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MPAA Opposes Several Filmmaker Associations Request For Expanded Circumvention Exemptions

7 03 2018

Techdirt

February 28, 2018

Over the past few weeks, we’ve mentioned in a couple of posts that the Copyright Office is currently taking public commentary for changes to the DMCA’s anti-circumvention exemptions provisions. While we’ve thus far limited our posts to the Museum of Art and Digital Entertainment’s bid to have those exemptions extended to preserving online video games and the ESA’s nonsensical rebuttal, that isn’t the only request for expanded exemptions being logged. A group of filmmaker associations put in a request last year for anti-circumvention exemptions to be extended to filmmakers so that they can break the DRM on Blu-ray films in order to make use of clips in new works. At issue is the fact that these filmmakers are able to make use of clips in these new works thanks to fair use but cannot readily get at them due to the DRM on the films themselves.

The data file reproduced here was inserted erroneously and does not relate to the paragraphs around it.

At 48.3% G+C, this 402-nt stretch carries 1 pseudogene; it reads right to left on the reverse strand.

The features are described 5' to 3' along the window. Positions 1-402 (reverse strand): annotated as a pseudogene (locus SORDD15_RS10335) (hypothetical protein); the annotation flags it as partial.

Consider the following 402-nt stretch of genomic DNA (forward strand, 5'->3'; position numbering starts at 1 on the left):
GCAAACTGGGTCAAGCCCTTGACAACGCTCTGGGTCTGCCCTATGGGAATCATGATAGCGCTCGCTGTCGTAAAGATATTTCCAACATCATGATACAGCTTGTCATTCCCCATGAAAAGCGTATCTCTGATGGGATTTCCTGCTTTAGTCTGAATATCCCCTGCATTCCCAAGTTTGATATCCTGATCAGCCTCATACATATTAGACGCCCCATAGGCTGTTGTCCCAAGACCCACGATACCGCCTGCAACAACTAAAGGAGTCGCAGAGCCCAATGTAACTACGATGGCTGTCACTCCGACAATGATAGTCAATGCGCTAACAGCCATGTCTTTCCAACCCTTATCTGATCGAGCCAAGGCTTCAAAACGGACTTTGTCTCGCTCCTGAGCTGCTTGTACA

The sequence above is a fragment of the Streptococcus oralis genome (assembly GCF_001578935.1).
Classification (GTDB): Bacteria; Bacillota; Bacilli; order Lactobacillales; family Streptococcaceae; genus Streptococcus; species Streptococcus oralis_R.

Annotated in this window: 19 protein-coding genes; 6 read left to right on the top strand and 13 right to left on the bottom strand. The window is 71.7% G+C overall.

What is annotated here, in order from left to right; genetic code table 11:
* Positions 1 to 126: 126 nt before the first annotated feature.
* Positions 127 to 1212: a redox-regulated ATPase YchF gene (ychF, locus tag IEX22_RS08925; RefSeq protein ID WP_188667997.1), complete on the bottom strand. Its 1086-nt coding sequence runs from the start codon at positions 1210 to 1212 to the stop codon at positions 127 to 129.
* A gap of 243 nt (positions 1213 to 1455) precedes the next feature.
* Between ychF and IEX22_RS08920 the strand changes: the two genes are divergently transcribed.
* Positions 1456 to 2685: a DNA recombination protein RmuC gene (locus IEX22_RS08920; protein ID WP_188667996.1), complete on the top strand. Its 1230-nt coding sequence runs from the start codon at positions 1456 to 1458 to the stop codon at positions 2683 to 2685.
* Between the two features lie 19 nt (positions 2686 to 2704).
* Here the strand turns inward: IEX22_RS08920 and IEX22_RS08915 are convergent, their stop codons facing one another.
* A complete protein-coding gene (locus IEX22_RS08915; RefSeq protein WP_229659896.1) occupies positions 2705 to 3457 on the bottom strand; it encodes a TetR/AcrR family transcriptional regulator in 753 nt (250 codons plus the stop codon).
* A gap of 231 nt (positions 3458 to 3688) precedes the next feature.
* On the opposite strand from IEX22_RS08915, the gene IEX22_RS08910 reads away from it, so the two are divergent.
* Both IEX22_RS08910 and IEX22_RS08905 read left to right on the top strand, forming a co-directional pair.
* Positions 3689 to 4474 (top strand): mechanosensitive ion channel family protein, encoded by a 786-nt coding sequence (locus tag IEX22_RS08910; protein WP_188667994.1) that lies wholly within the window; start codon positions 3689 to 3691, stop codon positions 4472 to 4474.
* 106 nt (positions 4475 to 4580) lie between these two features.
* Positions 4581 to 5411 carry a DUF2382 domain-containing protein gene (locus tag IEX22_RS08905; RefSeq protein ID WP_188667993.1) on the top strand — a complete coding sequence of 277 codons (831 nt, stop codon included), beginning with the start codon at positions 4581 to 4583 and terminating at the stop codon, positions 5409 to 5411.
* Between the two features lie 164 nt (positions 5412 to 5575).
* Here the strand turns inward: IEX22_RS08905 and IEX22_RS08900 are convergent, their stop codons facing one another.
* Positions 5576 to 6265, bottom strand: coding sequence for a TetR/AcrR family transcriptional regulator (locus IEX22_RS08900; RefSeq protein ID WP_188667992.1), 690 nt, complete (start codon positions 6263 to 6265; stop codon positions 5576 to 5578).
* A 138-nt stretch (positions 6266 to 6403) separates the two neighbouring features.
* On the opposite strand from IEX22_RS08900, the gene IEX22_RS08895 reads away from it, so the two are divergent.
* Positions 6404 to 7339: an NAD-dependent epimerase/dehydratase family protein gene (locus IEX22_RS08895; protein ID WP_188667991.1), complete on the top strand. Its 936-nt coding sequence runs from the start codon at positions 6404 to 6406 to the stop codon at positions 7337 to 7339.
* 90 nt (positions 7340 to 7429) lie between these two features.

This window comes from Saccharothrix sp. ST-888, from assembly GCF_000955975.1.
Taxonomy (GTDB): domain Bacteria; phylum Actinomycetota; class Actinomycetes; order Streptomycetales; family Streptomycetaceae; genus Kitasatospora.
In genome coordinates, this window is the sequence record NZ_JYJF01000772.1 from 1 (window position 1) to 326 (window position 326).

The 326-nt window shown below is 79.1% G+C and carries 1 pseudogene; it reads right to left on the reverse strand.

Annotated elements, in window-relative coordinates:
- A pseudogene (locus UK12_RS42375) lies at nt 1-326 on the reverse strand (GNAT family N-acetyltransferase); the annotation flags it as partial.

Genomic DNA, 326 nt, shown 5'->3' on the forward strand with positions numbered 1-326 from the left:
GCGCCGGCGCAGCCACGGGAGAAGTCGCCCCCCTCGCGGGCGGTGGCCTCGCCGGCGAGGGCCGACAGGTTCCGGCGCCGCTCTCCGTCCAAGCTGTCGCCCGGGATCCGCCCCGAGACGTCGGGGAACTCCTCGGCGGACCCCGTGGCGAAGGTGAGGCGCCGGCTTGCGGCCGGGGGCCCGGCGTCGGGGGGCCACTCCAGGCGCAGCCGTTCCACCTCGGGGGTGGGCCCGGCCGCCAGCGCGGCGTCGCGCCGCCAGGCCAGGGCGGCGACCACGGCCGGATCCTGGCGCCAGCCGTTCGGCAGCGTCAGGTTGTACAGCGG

This is confusing and creates uncertainty, according to the International Documentary Association, Kartemquin Films, Independent Filmmaker Project, University of Film and Video Association, and several other organizations. Late last year they penned a submission to the Copyright Office, which is currently considering updates to the exemptions, where they argued that all filmmakers should be allowed by break DRM and rip Blu-rays. The documentary exemptions have been in place for years now and haven’t harmed rightsholders in any way, they said.

“There is no reason this would change if the ‘documentary’ limitation were removed. All filmmakers regularly need access to footage on DVDs and without an exemption to DVDs, many non-infringing uses simply cannot be made,” the groups noted.

So, there are several groups that lobby for documentarians going to bat for the larger filmmaking world, having seen just how beneficial the exemptions they enjoy have been to the documentary craft. Frankly, it’s nice to see associations such as these not simply staying in their own lane and instead advocating for their larger craft as a whole. Unlike, say, the MPAA which leapt to respond with claims of how awful all of this would be.

A group of “joint creators and copyright owners” which includes Hollywood’s MPAA, the RIAA, and ESA informs the Copyright Office that such an exemption is too broad and a threat to the interests of the major movie studios.